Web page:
COURTESY HAMAKUA MUSHROOMS
Clusters of pepeiau mushrooms bloom in plastic bottles at the Hamakua Mushrooms farm. CLICK FOR LARGE
Mushroom farmer grows into the job
LAUPAHOEHOE, Hawaii » Like the other fungi grown at Hamakua Mushrooms on the Big Island, pepeiao involved a long process of experimentation to bring to this first commercial harvest.
Mushrooms are fungi, mysterious living things that grow out of the wet ground on a warm day. They get their food and energy from their environment -- fallen logs, stumps, leaves, plants, animals or other fungi. Mother Nature spawns an incredible array of mushrooms.
"Unlike fruits and vegetables, cooking a mushroom brings out the vitamins and medicinal properties of mushrooms," says Janice Stanga of Hamakua Mushrooms. "Raw mushrooms are just fiber; cooking releases the nutrients."
To use pepeiao, cut off the base stem and slice "leaves" into thin shreds. Use in stir-fry dishes, spring-roll fillings and add to soups for textural crunch.
But the mushrooms we eat are rarely a result of Mother Nature's work. Supermarket versions come from commercial farms: Button mushrooms and portobellos grow in dark rooms in compost, while lighted rooms and plastic bottles filled with a mixture of sawdust and wheat bran provide the optimum growing conditions for forest or wood-decomposing fungi.
Rows and rows of plastic bottles are what you see when you enter one of the indoor growing rooms at Hamakua Mushrooms, a temperature-controlled facility designed to grow fungi. Just 3 years old, Hamakua Mushrooms supplies many a Hawaii restaurant, supermarket and Costco with a variety of specialty mushrooms that thrive in decomposing wood: gray oyster, white and brown shimeiji, enoki, nameko, erynggi (also known as alii), maitake and pioppini.
Owner Bob Stanga, a former helicopter pilot, began Hamakua Mushrooms when he sold his company, Makani Kai Helicopters, and his Kailua home and moved to the Big Island. He bought 35 acres of land and began reading about mushrooms. By 2003, with his wife, Janice, and son-in-law Joshua Martinez, he built a 16,000-square-foot facility that today produces nearly 4,000 pounds of mushrooms a week, employing 20 people from the Laupahoehoe area. He has literally created a fungal jungle.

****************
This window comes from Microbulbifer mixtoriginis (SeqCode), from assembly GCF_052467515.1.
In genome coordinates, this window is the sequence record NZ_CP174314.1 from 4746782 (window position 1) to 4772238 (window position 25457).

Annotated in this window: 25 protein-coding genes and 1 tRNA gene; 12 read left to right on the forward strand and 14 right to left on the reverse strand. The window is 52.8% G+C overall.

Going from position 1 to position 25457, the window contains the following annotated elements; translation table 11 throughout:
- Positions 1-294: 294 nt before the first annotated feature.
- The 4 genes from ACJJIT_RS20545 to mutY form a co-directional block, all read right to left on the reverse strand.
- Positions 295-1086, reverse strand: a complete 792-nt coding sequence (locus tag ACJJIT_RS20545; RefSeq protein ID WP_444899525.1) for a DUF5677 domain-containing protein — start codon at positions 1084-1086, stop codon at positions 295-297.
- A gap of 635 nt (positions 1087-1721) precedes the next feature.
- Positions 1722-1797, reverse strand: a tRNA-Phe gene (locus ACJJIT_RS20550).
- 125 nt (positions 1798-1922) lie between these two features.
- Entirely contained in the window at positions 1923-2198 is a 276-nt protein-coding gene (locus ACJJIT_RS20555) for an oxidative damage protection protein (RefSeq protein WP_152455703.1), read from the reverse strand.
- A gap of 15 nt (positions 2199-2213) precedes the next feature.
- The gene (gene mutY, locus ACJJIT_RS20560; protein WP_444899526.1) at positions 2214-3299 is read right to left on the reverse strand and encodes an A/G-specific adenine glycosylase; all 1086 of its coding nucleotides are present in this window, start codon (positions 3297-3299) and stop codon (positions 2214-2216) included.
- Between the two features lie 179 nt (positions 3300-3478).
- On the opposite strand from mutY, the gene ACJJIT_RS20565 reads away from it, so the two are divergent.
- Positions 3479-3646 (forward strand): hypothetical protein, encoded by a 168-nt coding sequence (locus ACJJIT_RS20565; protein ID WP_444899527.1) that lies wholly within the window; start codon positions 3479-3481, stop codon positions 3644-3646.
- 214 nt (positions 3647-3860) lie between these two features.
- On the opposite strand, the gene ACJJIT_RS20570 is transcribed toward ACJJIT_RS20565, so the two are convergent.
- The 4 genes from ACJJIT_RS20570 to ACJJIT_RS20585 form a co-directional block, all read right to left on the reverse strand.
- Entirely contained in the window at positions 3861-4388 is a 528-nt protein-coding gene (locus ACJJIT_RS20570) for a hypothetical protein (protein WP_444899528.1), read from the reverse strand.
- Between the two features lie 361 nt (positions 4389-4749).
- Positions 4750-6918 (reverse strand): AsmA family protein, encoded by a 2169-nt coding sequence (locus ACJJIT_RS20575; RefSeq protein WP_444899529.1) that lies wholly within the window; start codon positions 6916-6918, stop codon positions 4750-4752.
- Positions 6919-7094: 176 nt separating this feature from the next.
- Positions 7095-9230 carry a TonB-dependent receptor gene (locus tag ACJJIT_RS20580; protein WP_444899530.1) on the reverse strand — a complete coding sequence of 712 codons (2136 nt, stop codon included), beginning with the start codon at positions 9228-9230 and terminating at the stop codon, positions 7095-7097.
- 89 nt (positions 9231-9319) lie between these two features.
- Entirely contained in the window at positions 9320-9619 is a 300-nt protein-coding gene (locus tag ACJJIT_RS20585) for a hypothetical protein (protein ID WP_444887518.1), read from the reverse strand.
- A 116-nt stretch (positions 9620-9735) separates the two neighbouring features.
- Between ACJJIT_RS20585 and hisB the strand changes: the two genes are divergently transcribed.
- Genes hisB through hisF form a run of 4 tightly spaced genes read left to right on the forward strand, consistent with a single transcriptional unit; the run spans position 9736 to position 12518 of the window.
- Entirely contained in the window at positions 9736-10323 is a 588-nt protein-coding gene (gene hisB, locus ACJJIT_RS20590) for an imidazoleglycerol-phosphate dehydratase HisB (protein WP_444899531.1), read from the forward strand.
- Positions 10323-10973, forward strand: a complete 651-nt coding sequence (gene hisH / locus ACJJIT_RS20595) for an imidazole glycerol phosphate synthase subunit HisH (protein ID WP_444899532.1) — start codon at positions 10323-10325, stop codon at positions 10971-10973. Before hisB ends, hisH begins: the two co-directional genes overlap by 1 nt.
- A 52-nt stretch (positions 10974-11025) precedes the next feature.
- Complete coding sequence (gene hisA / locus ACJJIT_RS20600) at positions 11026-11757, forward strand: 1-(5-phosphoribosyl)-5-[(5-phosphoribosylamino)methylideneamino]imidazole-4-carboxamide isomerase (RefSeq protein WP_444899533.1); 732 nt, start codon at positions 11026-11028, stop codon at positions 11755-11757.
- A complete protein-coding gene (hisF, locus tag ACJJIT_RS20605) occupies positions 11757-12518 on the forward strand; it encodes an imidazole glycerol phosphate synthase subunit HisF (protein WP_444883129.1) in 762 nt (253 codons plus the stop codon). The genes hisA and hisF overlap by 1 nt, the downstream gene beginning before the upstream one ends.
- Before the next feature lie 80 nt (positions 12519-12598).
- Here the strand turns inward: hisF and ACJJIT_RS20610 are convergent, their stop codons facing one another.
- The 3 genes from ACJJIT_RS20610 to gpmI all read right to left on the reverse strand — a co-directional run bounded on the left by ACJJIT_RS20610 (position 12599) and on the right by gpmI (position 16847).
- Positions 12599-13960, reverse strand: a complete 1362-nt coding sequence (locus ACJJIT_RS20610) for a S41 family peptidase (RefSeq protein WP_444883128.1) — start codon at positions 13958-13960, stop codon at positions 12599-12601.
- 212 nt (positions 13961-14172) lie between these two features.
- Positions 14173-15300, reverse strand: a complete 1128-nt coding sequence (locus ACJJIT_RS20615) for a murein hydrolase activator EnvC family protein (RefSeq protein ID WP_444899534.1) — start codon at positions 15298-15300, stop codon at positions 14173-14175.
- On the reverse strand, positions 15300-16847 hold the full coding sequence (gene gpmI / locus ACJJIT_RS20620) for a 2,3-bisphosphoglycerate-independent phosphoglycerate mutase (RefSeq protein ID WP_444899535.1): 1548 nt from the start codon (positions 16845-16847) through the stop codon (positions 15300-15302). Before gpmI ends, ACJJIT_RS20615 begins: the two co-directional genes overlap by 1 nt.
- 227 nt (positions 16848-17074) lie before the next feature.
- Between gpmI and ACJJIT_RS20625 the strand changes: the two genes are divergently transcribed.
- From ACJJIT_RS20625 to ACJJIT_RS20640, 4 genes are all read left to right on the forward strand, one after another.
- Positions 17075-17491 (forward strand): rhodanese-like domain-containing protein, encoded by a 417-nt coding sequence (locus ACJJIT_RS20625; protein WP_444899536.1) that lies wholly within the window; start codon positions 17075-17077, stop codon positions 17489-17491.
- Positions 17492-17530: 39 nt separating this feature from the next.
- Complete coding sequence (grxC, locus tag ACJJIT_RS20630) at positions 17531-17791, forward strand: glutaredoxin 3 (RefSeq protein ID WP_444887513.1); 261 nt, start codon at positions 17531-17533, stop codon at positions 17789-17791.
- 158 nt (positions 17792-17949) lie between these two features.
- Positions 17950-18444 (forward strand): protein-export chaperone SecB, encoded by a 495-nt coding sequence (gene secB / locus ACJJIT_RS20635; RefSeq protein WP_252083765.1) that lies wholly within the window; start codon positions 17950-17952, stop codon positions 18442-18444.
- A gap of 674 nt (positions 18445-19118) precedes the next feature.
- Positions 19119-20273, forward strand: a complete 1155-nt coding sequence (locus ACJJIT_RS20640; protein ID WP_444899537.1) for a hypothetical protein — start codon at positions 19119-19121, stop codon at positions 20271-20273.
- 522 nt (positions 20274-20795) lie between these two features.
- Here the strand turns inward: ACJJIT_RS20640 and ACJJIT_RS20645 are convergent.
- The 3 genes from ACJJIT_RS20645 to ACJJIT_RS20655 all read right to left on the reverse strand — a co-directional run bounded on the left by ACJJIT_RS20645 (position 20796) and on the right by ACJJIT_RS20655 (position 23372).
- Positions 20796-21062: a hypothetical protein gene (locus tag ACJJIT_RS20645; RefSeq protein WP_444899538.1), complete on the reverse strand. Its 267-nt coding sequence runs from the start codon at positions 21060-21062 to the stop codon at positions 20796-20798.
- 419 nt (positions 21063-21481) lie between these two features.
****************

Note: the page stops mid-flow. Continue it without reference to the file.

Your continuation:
"We use a Japanese cultivation method," Stanga explained. All the machinery used in this facility and the mushroom "seeds" are from Japan, where mushroom cultivation is state of the art.
Eucalyptus trees that grow along the Hamakua Coast provide the wood needed for the mushroom growing medium. Stanga has even built a small mill to grind logs. "We grind eucalyptus logs to the particle size we need. Mushrooms digest the wood."
The sawdust is mixed with wheat bran and moistened with water. Machines fill quart-size plastic bottles with the growing medium, then move them into a large tunnel that is sealed and heated to sterilize the mixture, killing any bacteria present. Conveyors move the sterilized bottles to a seeding room, where the mixture is injected with the fungi that will eventually grow into mushrooms. The bottles are capped and left to incubate at 75 degrees; the length of incubation can be anywhere from 21 days to 3 months.
The bottles are then uncapped and moved to cooler growing rooms where temperature and humidity are controlled according to the variety of mushroom being produced. It's a rather amazing sight: a cool, concrete room filled with plastic racks fashioned from PVC pipes, holding trays of plastic bottles from which clusters of fungi emerge. It can take 10 days or a few weeks for the mushrooms to bloom into clusters that emerge from the necks of the bottles.
The mushrooms are harvested by hand, broken off at their base. They are cooled overnight to lengthen shelf life, then packaged and shipped the next day.
IT HAS TAKEN Stanga more than two years to produce a pepeiao crop, and he's still experimenting. One day, out of frustration, he threw some plastic bottles containing pepeiao fungi outdoors because they just were not growing. A few days later, employees discovered pepeiao emerging from the bottles in nice, tight, rose-like clusters. "The 65-degree temperature of the growing rooms was too cool," Stanga said.
Now, after incubation, the mushroom bottles are placed on racks outdoors, surrounded by shade cloth. The warmer ambient temperature duplicates Mother Nature's usual growing environment. Stanga is still tweaking how the fungi will grow out of the bottle to achieve the desired clusters, but he expects the mushrooms to start appearing in Oahu stores soon.
There's more to the cycle of mushroom production: The growing medium in the bottles, relieved of its nutrients and having changed color from brown to white, is emptied and ground up to make a compost sought after by gardeners and landscapers. "Nothing is wasted," said Stanga.